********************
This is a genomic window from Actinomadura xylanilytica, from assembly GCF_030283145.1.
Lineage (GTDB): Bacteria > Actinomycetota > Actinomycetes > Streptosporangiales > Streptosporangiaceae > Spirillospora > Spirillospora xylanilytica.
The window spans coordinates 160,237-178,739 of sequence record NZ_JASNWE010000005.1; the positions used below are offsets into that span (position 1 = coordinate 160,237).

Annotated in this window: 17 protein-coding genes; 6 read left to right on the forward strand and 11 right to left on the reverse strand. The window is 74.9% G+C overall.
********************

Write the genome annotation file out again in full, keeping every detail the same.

This is a genomic window from Actinomadura xylanilytica, from assembly GCF_030283145.1.
Lineage (GTDB): Bacteria > Actinomycetota > Actinomycetes > Streptosporangiales > Streptosporangiaceae > Spirillospora > Spirillospora xylanilytica.
The window spans coordinates 160,237-178,739 of sequence record NZ_JASNWE010000005.1; the positions used below are offsets into that span (position 1 = coordinate 160,237).

Annotated in this window: 17 protein-coding genes; 6 read left to right on the forward strand and 11 right to left on the reverse strand. The window is 74.9% G+C overall.